As the years go by the materialism surrounding Christmas tends to fade. I know, for me, the older I’ve got the less I’ve cared about what I’m opening as I wake up to the festive feel in the air. There’s no denying it’s nice to tear open a perfectly wrapped present to find an item on your desired wishlist but when you look around the room and observe the faces surrounding you, only then can you conceive a mental image of what really is important.
It sounds cliche but it’s not what’s under your tree, it’s who’s around it. Christmas has become more than just photographable tinsel and trimmings, expensive gifts and an empty bank account. In fact, that’s just a secondary component. What matters is family, friends, neighbours, work colleagues, others who are significant in your life; relatives or non blood related, and the rest of society who aren’t always as well off.
It’s about forgetting about the adversity for a second and having fun until the pain diminishes – with a sausage roll in one hand, and a glass of bubbly in the other. It’s about peace and goodwill, appreciating what you have, giving back to those you love, and those in need. It’s about nostalgia, the happiness memories bring. It’s about community; bringing people together. And of course it’s about the real reason we celebrate – the joy around the world when Jesus Christ was born.
For some, however, it’s not a joyous occasion. Understandably it can be tough. Not just because of financial issues, but because of lost loved ones who aren’t present on earth to sit around the table, pull crackers, and wear silly hats with you. It also could be because you don’t have anyone at all to do just that with. Christmas time could bring back ghosts of the past – and not just the scrooge kind. Or it could be a day you’d rather avoid for several reasons.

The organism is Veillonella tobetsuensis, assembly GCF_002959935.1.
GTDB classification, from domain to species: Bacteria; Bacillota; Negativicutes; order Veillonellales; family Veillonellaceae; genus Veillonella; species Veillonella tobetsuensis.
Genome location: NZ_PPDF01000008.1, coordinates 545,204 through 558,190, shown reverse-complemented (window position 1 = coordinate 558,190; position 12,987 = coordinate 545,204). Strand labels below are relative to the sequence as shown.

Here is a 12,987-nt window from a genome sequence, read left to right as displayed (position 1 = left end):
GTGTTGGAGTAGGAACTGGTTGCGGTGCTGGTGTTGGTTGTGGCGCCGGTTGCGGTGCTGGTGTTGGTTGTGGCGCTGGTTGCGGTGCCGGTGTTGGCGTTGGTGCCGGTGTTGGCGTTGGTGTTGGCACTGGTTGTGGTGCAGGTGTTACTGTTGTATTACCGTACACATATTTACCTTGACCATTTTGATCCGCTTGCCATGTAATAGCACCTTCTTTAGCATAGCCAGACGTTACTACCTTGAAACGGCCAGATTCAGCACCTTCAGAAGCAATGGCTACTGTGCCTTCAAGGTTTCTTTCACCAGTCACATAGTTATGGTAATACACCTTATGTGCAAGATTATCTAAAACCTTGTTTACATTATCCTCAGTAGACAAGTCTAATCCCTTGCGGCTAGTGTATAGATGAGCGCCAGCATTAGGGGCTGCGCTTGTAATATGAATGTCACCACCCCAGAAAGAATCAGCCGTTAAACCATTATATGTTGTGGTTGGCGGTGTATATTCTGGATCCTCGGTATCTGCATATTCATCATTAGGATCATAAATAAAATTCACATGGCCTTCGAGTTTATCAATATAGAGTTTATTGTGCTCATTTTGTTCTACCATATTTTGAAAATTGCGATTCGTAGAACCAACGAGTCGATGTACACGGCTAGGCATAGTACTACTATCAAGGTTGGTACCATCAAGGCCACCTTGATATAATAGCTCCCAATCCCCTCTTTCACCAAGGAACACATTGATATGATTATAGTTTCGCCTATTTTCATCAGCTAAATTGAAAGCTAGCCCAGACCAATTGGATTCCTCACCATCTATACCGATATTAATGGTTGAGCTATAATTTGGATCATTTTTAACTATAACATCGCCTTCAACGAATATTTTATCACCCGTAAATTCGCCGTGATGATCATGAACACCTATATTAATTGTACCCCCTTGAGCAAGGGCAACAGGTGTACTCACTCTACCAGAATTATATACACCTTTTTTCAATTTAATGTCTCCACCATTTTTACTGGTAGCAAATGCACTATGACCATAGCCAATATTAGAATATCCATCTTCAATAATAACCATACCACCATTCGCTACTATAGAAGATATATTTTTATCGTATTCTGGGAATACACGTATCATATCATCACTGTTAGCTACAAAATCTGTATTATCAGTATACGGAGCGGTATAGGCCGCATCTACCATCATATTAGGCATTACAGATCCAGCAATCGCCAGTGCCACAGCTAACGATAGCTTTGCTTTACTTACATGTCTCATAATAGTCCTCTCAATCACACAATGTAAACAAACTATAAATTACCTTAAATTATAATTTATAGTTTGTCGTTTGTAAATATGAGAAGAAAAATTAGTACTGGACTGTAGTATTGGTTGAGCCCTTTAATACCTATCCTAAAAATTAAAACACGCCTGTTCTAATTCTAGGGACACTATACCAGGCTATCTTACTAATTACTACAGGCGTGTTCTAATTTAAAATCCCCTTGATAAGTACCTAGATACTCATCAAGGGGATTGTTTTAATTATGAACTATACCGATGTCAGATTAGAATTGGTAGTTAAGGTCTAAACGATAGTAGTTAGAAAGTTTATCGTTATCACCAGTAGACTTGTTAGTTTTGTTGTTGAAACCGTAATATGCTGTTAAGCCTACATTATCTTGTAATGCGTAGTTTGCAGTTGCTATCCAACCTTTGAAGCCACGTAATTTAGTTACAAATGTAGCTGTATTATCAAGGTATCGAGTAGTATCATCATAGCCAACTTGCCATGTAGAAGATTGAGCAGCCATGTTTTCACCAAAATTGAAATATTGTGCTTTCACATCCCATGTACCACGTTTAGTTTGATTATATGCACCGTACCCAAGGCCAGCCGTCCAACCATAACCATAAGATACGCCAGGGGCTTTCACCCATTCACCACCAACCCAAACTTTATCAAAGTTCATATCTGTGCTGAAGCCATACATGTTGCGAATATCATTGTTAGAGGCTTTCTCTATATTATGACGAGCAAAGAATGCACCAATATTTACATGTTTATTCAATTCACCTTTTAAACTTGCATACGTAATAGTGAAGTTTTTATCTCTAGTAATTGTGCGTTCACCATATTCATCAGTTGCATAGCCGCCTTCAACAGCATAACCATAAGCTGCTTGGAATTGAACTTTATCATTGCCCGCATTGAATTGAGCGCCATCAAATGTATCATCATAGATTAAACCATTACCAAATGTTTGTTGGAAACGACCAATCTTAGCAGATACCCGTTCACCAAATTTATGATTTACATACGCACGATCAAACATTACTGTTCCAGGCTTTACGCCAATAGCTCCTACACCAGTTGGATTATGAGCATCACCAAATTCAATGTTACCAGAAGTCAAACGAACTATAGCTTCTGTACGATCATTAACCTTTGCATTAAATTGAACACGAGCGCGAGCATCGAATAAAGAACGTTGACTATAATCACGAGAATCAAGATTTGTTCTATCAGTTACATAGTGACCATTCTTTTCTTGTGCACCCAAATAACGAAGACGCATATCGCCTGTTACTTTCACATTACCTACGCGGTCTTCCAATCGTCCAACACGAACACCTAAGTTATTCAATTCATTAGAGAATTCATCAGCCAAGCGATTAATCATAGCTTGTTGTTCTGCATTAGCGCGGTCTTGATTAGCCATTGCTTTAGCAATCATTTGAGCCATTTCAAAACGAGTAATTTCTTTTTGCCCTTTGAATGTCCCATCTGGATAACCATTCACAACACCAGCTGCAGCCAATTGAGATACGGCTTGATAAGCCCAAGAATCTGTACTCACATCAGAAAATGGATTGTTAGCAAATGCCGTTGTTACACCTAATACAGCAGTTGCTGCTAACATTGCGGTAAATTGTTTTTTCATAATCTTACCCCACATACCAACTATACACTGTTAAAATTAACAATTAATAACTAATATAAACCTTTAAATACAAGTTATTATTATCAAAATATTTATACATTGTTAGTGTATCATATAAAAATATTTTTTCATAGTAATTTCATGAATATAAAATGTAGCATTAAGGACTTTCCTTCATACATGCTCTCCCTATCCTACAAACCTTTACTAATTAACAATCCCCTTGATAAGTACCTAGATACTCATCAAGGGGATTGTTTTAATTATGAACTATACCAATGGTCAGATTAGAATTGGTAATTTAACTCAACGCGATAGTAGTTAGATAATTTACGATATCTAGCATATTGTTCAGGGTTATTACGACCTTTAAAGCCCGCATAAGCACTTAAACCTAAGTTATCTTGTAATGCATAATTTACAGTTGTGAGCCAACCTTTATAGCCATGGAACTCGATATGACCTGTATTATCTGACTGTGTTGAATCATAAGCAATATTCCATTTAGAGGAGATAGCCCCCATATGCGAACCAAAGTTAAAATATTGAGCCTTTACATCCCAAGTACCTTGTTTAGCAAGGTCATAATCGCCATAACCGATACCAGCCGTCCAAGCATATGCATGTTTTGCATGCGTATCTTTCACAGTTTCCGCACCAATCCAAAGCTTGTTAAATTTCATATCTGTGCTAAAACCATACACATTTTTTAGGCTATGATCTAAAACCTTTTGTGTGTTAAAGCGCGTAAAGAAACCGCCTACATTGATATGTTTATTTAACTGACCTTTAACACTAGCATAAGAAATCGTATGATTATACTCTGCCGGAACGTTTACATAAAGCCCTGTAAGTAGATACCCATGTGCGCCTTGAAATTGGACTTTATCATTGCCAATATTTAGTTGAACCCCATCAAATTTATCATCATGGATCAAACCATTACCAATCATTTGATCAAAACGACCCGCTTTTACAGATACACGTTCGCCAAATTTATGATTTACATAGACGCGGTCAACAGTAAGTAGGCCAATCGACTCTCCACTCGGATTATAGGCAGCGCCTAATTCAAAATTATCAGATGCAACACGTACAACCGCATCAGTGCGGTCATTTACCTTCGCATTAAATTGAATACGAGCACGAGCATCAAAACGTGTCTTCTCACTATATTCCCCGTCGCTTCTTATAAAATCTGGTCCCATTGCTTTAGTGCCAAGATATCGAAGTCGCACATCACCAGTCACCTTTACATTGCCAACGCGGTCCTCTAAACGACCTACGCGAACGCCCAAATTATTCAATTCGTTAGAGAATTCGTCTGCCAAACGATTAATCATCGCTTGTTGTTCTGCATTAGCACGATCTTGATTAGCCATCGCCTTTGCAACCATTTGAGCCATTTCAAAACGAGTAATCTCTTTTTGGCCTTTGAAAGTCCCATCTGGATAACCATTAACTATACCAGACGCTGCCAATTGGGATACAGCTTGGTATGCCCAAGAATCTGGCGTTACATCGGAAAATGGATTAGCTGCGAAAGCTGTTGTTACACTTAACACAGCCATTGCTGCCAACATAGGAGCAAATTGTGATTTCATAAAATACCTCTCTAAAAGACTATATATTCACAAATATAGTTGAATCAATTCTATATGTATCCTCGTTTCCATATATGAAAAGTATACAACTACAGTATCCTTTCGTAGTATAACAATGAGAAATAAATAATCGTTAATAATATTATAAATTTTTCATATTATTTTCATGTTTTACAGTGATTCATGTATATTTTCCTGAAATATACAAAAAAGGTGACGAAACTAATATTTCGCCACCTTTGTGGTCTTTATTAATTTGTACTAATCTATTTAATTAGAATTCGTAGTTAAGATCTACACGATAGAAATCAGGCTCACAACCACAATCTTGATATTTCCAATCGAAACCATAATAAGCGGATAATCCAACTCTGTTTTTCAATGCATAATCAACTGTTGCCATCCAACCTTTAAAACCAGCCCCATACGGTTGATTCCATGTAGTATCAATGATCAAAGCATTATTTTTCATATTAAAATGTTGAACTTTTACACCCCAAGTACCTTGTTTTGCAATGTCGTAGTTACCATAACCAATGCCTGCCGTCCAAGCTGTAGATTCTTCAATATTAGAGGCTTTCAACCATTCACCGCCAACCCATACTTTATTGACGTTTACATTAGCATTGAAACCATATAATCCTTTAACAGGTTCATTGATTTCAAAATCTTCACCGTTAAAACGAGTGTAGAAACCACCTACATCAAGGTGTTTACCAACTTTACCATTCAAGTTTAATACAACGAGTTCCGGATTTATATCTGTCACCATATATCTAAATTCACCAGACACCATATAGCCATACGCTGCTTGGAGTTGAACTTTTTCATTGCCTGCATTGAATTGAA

There’s so much added pressure at Christmas. The season of great indulgences causes pressure to buy the most lavish gifts and in turn remoulds into the season of sorrow. I remember when watching The Martin Lewis Money Showjust a few weeks back, he spoke to so many individuals who said they feel obligated to buy unwanted and unnecessary presents that are going to go to waste just because there’s this social demand that almost forces people to do as others are doing and it’s so easy to fall into the trap, and that’s something that’s stuck with me ever since.
I agree that it’s a mentality that needs to be ceased. Especially when the inauguration can bring on so much hard-pressed stress that you start forgetting to take care of yourselves and stop focussing on the value of what Christmas actually represents. The extra impact on both physical and mental health isn’t worth it, especially when there’s so much more you can immerse your efforts in.
When done right, gifts can and do create such warmth and merriment but that doesn’t mean you have to splurge until you drop. It’s not a retail festival; it’s a time to perpetrate goodness, show someone how much they mean through personal gestures, be selfless and kind.
So, instead of bleeding yourself dry, why don’t you smile at random passers by and wish them a happy festive season? Write and send a heartfelt card as a pleasant surprise. Hug harder. Laugh louder. Reach out to the vulnerable. Help and connect with those who may be in the same boat. Donate to charity. Provide what you can from the nobility of your spirit and soul, whilst also looking after yourself.
The greatest gift you can give is yourself; your good heart, your compassion, and your efficacious offerings. Don’t let commercialisation and capitalism get in the way of that! That’s my final word on my final article for a while, now, and I wanted to leave you all with a message to really think about. You are enough.